United States Attorney Ron Parsons announced that a Mission, South Dakota, man and a Mission, South Dakota, woman have been indicted by a federal grand jury for Conspiracy to Distribute Methamphetamine and Possession of a Firearm by a Prohibited Person.
Robert James Riley, age 40, was indicted on March 9, 2020, for Conspiracy to Distribute Methamphetamine and Possession of a Firearm by a Prohibited Person. Harvi Lynn Sharp Butte, a/k/a Harvi Lynn Little Shield, age 43, was indicted for Conspiracy to Distribute Methamphetamine. They both appeared before U.S. Magistrate Judge Mark A. Moreno on March 12, 2020, and pled not guilty to their respective Indictments.
The maximum penalty Riley faces upon conviction is life in federal prison and/or a $10,000,000 fine, a lifetime of supervised release, and $100 to the Federal Crime Victims Fund. The maximum penalty Sharp Butte faces upon conviction is forty years in federal prison and/or a $5,000,000 fine, a lifetime of supervised release, and $100 to the Federal Crime Victims Fund. Restitution may also be ordered.
The Indictment alleges that beginning on or about February 1, 2019, and continuing to March 5, 2019, Riley and Sharp Butte, knowingly and intentionally, combined, conspired, confederated and agreed with each other and others, to knowingly and intentionally distribute and possess with intent to distribute 50 grams or more of methamphetamine on the Rosebud Sioux Indian Reservation. Further, on March 5, 2019, Riley, knowingly being an unlawful user of and addicted to a controlled substance, knowingly possessed a firearm.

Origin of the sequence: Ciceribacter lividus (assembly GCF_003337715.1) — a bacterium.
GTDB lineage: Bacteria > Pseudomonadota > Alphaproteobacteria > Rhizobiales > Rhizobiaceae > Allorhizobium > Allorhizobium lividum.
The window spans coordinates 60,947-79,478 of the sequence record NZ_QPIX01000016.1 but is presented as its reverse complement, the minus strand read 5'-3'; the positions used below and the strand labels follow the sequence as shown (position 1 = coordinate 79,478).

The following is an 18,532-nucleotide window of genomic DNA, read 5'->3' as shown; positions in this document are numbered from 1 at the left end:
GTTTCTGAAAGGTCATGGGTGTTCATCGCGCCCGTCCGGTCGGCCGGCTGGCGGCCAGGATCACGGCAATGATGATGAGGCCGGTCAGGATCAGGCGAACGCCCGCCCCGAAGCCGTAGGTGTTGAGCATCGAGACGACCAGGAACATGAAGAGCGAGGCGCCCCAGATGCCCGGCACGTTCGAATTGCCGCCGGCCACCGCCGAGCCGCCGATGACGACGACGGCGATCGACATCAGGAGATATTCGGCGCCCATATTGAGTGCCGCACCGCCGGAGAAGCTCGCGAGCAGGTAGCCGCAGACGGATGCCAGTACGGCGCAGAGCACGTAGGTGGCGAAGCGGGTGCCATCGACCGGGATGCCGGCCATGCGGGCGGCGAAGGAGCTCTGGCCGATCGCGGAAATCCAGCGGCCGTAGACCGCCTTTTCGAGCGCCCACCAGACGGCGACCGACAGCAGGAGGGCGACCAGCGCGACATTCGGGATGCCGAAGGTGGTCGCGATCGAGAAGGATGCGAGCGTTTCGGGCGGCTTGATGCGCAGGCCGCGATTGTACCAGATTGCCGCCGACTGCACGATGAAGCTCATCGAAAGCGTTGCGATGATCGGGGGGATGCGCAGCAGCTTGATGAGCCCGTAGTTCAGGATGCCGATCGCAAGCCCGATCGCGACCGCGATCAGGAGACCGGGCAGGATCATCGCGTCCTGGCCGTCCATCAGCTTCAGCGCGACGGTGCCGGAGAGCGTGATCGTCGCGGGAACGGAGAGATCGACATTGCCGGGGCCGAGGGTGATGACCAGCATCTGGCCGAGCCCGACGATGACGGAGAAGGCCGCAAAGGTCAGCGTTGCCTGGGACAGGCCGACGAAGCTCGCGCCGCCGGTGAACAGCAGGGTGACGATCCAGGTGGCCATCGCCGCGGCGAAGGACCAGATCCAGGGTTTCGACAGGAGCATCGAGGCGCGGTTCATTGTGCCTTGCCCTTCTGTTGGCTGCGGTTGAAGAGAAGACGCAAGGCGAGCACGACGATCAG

The charges are merely accusations and Riley and Sharp Butte are presumed innocent until and unless proven guilty.
Drug trafficking is an inherently violent activity. Firearms are tools of the trade for drug dealers. It is common to find drug traffickers armed with guns in order to protect their illegal drug product and cash, and enforce their illegal operations.
This case is part of Project Safe Neighborhoods (PSN), a program bringing together all levels of law enforcement and the communities they serve to reduce violent crime and make our neighborhoods safer for everyone. The Department of Justice reinvigorated PSN in 2017 as part of its renewed focus on targeting violent criminals, directing all U.S. Attorney’s Offices to work in partnership with federal, state, local, and tribal law enforcement and local communities to develop effective, locally-based strategies to reduce violent crime.
This case is also part of Project Guardian, the Department of Justice’s signature initiative to reduce gun violence and enforce federal firearms laws. Initiated by the Attorney General in the fall of 2019, Project Guardian draws upon the Department’s past successful programs to reduce gun violence; enhances coordination of federal, state, local, and tribal authorities in investigating and prosecuting gun crimes; improves information-sharing by the Bureau of Alcohol, Tobacco, Firearms and Explosives when a prohibited individual attempts to purchase a firearm and is denied by the National Instant Criminal Background Check System (NICS), to include taking appropriate actions when a prospective purchaser is denied by the NICS for mental health reasons; and ensures that federal resources are directed at the criminals posing the greatest threat to our communities. For more information about Project Guardian, please see: https://www.justice.gov/projectguardian.
The investigation is being conducted by the Northern Plains Safe Trails Drug Enforcement Task Force, the Rosebud Sioux Tribe Law Enforcement Services, and the Bureau of Alcohol, Tobacco, Firearms and Explosives. Assistant U.S. Attorney Cameron J. Cook is prosecuting the case.
Riley and Sharp Butte were both remanded to the custody of the U.S. Marshals Service pending trial. A trial date has not been set.